Yolo supervisors challenge Benicia on crude oil train plansBy Tony Bizjak, Jul. 15, 2014
In a letter to be sent this week, Yolo County officials accuse the city of Benicia of failing to adequately review the potential for oil spills and fires resulting from a plan by the Valero Refining Co. to run two daily trains carrying crude oil through the Sacramento region to its Bay Area refinery.
A recently published environmental report by Benicia concludes the project will not cause any significant negative impact to cities and habitat up the rail line. That finding was based on an Illinois professor’s analysis saying a train incident causing an oil spill might happen only once every 111 years between Roseville and Benicia.
The Yolo letter, approved Tuesday by the Board of Supervisors, calls that analysis inaccurate and irrelevant because it doesn’t explore the potential magnitude of oil spills. A crude oil train crash and explosion last year in Lac Mégantic, Canada, killed 47 people and leveled several blocks of downtown.
“A catastrophic explosion and spill in a populated area is different from a 100-gallon spill in a shipyard that is quickly cleaned up,” the Yolo letter states. “Without considering the second half of the risk analysis, the (report) cannot conclude that the risk of a spill is insignificant.”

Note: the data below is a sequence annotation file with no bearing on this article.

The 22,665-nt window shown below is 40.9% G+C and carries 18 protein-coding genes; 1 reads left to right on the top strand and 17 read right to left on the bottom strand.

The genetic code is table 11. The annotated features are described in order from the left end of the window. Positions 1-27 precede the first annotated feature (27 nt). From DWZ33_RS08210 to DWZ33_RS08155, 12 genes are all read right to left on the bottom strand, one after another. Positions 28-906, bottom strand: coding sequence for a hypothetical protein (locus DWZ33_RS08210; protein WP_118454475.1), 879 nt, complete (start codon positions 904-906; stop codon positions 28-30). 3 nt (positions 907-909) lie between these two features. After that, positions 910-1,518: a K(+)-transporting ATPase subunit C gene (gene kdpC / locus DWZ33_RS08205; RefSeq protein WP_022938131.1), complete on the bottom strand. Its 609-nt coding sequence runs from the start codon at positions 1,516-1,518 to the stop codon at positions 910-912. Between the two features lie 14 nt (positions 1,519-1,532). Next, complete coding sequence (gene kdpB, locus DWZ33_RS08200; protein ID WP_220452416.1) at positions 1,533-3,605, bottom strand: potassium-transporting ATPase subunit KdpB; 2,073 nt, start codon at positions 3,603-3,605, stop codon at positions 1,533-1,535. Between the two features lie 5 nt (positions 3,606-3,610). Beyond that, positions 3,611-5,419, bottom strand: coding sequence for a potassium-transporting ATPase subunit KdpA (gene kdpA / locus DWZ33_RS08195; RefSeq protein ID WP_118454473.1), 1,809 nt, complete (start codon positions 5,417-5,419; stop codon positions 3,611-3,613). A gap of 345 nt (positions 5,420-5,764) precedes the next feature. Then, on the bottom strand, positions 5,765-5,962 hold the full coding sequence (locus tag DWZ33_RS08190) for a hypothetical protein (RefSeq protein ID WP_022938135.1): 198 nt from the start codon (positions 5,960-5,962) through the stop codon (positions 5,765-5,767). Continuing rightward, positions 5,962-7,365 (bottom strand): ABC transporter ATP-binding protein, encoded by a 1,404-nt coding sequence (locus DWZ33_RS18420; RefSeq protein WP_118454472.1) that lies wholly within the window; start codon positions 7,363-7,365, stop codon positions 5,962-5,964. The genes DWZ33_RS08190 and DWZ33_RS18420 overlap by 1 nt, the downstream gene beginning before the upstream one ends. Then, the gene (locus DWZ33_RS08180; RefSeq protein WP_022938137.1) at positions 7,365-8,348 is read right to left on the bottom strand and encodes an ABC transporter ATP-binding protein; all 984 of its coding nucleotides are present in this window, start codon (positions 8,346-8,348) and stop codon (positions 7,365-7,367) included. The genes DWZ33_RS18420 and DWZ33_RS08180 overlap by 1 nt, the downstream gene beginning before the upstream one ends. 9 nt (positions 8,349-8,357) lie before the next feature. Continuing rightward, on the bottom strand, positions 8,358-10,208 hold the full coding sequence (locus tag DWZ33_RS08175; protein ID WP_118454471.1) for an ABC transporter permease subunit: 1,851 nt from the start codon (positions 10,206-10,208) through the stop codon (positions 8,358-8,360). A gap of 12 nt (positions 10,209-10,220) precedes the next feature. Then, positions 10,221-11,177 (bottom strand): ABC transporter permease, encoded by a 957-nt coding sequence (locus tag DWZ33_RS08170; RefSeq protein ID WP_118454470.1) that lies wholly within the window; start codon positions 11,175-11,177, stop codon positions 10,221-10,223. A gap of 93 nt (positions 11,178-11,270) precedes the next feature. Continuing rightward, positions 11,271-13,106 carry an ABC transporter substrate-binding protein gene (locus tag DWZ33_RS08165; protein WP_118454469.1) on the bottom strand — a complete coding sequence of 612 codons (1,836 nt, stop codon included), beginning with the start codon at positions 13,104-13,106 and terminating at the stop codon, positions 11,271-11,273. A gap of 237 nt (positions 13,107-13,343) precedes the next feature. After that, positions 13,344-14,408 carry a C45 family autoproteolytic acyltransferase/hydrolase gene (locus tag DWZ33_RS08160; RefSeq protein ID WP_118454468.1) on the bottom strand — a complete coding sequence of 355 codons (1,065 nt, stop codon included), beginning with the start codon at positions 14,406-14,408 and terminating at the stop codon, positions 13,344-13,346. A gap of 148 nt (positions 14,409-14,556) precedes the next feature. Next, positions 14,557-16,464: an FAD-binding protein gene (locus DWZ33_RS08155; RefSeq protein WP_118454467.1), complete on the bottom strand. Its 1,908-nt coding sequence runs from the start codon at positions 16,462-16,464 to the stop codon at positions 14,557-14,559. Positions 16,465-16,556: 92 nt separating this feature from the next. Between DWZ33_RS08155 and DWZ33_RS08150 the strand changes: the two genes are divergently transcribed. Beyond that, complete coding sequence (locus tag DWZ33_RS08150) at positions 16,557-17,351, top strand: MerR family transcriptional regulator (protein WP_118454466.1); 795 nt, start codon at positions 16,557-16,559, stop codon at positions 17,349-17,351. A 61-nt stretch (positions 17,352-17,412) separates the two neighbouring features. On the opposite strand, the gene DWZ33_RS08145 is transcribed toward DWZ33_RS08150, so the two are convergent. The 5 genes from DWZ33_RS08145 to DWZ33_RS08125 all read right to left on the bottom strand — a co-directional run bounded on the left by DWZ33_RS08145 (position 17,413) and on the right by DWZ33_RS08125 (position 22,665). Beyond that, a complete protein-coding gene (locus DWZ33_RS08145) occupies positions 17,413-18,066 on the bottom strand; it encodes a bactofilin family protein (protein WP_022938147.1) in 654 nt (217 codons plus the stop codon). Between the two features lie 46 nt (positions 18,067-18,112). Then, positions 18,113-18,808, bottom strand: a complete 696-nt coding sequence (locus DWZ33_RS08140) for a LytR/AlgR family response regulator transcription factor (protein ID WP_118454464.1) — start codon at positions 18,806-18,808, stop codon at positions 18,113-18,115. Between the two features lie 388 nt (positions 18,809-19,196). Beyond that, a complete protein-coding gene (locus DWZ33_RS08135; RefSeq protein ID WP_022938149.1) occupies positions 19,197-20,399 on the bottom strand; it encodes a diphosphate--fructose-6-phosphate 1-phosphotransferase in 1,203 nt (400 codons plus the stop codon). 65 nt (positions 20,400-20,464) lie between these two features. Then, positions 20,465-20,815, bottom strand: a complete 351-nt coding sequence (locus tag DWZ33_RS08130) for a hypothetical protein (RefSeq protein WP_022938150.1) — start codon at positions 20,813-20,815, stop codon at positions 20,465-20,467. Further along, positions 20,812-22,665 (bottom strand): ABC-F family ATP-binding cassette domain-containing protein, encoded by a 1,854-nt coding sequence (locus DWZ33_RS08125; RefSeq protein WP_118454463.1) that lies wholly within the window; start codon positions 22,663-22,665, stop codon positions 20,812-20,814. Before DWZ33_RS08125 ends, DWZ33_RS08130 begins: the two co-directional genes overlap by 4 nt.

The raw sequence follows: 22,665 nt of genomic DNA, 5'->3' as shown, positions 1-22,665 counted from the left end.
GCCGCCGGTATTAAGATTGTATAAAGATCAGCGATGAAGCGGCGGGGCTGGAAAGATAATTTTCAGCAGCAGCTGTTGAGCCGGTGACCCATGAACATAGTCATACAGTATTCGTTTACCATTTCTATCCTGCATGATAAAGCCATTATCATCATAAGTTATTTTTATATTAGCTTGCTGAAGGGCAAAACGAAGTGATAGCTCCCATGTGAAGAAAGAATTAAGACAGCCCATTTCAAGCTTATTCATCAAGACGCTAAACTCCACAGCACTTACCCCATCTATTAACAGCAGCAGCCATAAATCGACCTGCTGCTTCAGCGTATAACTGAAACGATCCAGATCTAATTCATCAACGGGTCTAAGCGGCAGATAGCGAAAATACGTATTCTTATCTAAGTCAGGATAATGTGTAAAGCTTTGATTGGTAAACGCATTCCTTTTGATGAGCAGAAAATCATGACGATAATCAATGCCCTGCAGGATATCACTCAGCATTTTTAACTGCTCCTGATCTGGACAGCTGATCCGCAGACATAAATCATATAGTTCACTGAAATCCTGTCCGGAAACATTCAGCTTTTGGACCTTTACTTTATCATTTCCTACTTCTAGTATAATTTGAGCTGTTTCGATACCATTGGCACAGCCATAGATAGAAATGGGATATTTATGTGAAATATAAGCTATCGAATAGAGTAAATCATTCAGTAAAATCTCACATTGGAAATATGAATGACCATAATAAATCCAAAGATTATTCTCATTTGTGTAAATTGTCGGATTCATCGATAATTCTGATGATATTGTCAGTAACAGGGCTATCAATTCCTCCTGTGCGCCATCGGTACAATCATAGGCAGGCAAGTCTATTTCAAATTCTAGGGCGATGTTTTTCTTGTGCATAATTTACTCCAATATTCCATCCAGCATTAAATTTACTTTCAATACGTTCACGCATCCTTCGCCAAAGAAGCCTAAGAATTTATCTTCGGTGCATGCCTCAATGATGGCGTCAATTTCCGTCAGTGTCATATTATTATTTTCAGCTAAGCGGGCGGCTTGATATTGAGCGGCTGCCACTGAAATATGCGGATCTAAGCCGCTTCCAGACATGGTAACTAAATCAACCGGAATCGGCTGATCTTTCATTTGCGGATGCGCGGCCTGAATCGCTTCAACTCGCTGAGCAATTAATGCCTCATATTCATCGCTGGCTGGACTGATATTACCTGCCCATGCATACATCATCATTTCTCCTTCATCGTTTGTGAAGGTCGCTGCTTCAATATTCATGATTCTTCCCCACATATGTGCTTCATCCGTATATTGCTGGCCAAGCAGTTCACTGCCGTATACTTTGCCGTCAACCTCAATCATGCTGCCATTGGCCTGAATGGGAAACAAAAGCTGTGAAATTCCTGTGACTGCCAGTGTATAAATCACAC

The Yolo board was split, 3-2, on sending the letter. Yolo Supervisor Matt Rexroad opposed the letter, saying he believes the risk of a spill is small and the county should focus its time on issues where it will have more impact. “There is only so much we can have an impact on,” he said. “You allocate resources (based on) how big you think risks are. I don’t know this one is worth fighting.”
Board Chairman Don Saylor took the opposite tack, saying the issue presents clear safety concerns for communities, businesses and people alongside the railways. “The fact is that a single spill or fire in Yolo County in areas such as downtown Davis, the campus of UC Davis or the many other communities in our region could result in significant property damage and injuries,” Saylor wrote in an email to The Sacramento Bee.
Other local cities and counties are expected to issue comments challenging the Benicia rail plan environmental analysis, which was published last month. Benicia officials have set a Sept. 15 deadline for receiving reactions. If its plans are approved, Valero officials have said they plan to begin train shipments early next year. The transports are among the first of what California officials say is an expected boom in crude-by-rail shipments through the state, prompted by the lower cost of North Dakota and Canadian crude.